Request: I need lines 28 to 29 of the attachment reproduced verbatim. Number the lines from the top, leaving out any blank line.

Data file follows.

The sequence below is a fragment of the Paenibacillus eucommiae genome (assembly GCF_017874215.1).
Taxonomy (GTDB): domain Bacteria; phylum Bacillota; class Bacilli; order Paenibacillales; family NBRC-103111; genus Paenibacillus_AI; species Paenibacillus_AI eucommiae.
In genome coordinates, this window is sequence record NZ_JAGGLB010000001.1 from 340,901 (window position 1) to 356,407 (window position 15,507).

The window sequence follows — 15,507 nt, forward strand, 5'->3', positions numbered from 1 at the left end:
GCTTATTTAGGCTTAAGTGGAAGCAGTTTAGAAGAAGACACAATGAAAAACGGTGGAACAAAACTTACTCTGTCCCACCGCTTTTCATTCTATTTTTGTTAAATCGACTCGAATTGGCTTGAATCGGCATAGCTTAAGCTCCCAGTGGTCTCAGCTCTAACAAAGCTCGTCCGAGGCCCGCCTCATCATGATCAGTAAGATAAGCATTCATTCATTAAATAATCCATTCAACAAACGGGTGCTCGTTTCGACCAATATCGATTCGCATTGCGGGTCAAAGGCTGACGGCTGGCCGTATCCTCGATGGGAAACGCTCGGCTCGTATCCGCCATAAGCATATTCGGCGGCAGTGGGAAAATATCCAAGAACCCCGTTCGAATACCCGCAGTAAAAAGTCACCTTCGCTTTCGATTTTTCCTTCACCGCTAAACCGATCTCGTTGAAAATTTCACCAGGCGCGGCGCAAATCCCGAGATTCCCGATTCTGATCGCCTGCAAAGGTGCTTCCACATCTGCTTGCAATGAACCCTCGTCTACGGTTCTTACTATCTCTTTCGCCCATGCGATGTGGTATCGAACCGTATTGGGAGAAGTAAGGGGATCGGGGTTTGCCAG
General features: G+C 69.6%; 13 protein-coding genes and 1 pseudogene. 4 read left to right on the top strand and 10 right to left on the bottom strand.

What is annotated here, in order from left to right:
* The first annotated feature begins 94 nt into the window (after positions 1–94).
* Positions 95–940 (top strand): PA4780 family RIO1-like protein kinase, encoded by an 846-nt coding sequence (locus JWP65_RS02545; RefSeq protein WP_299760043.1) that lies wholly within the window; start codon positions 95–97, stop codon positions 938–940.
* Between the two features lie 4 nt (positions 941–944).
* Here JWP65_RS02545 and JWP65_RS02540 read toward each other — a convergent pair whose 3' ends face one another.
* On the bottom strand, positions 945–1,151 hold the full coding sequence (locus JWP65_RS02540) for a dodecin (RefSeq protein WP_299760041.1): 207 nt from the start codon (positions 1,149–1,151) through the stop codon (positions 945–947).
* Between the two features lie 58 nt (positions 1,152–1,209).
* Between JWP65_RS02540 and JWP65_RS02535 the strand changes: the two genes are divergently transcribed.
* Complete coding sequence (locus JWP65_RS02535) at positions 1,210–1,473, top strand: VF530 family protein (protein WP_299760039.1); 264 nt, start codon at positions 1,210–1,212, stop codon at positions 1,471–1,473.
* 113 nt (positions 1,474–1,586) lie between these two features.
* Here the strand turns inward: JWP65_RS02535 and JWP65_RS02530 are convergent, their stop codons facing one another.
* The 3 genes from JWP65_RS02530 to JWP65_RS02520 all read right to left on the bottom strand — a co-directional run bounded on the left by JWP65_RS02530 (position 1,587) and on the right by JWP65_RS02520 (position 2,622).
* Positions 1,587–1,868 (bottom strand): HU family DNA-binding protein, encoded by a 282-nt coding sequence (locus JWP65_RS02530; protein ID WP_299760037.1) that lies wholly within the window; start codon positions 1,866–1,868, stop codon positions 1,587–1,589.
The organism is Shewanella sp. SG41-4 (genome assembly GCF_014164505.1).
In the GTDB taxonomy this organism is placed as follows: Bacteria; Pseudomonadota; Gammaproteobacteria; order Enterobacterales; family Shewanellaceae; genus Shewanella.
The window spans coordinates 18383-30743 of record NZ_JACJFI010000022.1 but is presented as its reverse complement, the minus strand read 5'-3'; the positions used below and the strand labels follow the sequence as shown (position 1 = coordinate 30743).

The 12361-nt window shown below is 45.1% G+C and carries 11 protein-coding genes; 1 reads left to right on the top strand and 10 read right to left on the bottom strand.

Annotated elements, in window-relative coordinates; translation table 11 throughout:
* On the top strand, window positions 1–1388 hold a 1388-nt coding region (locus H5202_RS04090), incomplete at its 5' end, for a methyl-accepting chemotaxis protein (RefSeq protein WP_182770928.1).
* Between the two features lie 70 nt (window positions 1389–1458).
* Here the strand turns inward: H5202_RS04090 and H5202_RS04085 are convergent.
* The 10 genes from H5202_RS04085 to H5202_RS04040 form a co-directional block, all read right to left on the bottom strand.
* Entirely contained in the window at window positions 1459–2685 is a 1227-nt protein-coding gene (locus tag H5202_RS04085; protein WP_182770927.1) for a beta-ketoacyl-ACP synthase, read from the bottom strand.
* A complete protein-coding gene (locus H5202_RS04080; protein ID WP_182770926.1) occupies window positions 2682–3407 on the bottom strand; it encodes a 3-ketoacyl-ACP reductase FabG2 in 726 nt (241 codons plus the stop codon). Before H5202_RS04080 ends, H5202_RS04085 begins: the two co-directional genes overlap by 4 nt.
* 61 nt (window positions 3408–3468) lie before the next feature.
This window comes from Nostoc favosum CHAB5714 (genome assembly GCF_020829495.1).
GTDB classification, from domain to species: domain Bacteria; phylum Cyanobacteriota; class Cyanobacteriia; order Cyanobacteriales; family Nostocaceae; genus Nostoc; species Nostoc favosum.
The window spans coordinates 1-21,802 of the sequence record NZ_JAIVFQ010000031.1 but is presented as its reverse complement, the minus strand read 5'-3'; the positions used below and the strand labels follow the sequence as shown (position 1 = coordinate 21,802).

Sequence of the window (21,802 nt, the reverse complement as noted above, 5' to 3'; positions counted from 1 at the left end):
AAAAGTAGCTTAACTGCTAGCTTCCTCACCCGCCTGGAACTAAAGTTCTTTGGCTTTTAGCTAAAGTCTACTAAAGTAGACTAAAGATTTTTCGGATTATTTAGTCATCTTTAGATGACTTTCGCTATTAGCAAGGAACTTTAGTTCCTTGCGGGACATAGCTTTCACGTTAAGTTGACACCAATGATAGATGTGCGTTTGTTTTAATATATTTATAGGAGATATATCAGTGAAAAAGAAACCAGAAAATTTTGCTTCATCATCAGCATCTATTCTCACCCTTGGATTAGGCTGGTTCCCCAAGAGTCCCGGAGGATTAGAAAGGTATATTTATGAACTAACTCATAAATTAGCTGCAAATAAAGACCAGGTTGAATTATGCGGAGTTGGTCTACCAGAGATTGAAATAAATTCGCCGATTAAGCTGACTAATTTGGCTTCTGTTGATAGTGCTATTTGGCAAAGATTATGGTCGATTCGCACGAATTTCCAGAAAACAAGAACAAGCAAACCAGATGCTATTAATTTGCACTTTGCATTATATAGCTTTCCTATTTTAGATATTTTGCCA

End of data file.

* The 10 genes from H5202_RS04085 to H5202_RS04040 form a co-directional block, all read right to left on the bottom strand.
* Entirely contained in the window at window positions 1459–2685 is a 1227-nt protein-coding gene (locus tag H5202_RS04085; protein WP_182770927.1) for a beta-ketoacyl-ACP synthase, read from the bottom strand.